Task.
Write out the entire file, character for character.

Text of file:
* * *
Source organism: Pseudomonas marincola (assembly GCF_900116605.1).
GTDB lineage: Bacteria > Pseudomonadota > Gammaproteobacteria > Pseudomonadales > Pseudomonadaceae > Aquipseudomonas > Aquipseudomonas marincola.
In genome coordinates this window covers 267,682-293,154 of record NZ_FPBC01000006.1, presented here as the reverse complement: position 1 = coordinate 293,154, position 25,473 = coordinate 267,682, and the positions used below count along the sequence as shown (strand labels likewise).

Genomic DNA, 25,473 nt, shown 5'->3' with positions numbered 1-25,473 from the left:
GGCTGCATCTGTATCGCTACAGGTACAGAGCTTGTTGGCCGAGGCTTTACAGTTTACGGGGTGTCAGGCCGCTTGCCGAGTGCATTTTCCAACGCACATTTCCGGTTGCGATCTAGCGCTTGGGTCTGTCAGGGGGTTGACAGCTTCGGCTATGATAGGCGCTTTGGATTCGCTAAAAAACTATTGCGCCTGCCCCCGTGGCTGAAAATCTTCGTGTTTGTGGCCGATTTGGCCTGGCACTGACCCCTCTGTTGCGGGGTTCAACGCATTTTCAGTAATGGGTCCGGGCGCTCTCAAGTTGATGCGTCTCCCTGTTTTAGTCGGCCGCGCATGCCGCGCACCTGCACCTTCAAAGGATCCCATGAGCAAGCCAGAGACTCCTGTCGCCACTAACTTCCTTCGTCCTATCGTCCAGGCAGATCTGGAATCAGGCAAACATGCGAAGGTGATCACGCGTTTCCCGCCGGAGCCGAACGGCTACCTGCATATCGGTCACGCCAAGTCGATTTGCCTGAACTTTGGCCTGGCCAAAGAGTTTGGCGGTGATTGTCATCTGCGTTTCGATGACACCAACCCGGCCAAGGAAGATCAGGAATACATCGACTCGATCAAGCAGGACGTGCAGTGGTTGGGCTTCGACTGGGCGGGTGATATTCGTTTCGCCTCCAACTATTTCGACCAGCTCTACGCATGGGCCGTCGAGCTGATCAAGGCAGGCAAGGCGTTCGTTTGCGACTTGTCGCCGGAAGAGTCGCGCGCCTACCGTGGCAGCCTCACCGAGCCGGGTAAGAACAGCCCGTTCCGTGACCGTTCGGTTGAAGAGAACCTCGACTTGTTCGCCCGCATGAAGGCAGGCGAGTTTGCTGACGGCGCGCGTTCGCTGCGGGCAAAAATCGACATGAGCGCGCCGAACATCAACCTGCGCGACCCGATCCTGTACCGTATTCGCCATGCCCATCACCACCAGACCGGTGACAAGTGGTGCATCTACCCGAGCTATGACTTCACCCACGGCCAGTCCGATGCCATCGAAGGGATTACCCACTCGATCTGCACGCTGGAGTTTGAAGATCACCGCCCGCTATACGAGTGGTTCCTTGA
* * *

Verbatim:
Source organism: Pseudomonas marincola (assembly GCF_900116605.1).
GTDB lineage: Bacteria > Pseudomonadota > Gammaproteobacteria > Pseudomonadales > Pseudomonadaceae > Aquipseudomonas > Aquipseudomonas marincola.
In genome coordinates this window covers 267,682-293,154 of record NZ_FPBC01000006.1, presented here as the reverse complement: position 1 = coordinate 293,154, position 25,473 = coordinate 267,682, and the positions used below count along the sequence as shown (strand labels likewise).

Genomic DNA, 25,473 nt, shown 5'->3' with positions numbered 1-25,473 from the left:
GGCTGCATCTGTATCGCTACAGGTACAGAGCTTGTTGGCCGAGGCTTTACAGTTTACGGGGTGTCAGGCCGCTTGCCGAGTGCATTTTCCAACGCACATTTCCGGTTGCGATCTAGCGCTTGGGTCTGTCAGGGGGTTGACAGCTTCGGCTATGATAGGCGCTTTGGATTCGCTAAAAAACTATTGCGCCTGCCCCCGTGGCTGAAAATCTTCGTGTTTGTGGCCGATTTGGCCTGGCACTGACCCCTCTGTTGCGGGGTTCAACGCATTTTCAGTAATGGGTCCGGGCGCTCTCAAGTTGATGCGTCTCCCTGTTTTAGTCGGCCGCGCATGCCGCGCACCTGCACCTTCAAAGGATCCCATGAGCAAGCCAGAGACTCCTGTCGCCACTAACTTCCTTCGTCCTATCGTCCAGGCAGATCTGGAATCAGGCAAACATGCGAAGGTGATCACGCGTTTCCCGCCGGAGCCGAACGGCTACCTGCATATCGGTCACGCCAAGTCGATTTGCCTGAACTTTGGCCTGGCCAAAGAGTTTGGCGGTGATTGTCATCTGCGTTTCGATGACACCAACCCGGCCAAGGAAGATCAGGAATACATCGACTCGATCAAGCAGGACGTGCAGTGGTTGGGCTTCGACTGGGCGGGTGATATTCGTTTCGCCTCCAACTATTTCGACCAGCTCTACGCATGGGCCGTCGAGCTGATCAAGGCAGGCAAGGCGTTCGTTTGCGACTTGTCGCCGGAAGAGTCGCGCGCCTACCGTGGCAGCCTCACCGAGCCGGGTAAGAACAGCCCGTTCCGTGACCGTTCGGTTGAAGAGAACCTCGACTTGTTCGCCCGCATGAAGGCAGGCGAGTTTGCTGACGGCGCGCGTTCGCTGCGGGCAAAAATCGACATGAGCGCGCCGAACATCAACCTGCGCGACCCGATCCTGTACCGTATTCGCCATGCCCATCACCACCAGACCGGTGACAAGTGGTGCATCTACCCGAGCTATGACTTCACCCACGGCCAGTCCGATGCCATCGAAGGGATTACCCACTCGATCTGCACGCTGGAGTTTGAAGATCACCGCCCGCTATACGAGTGGTTCCTTGA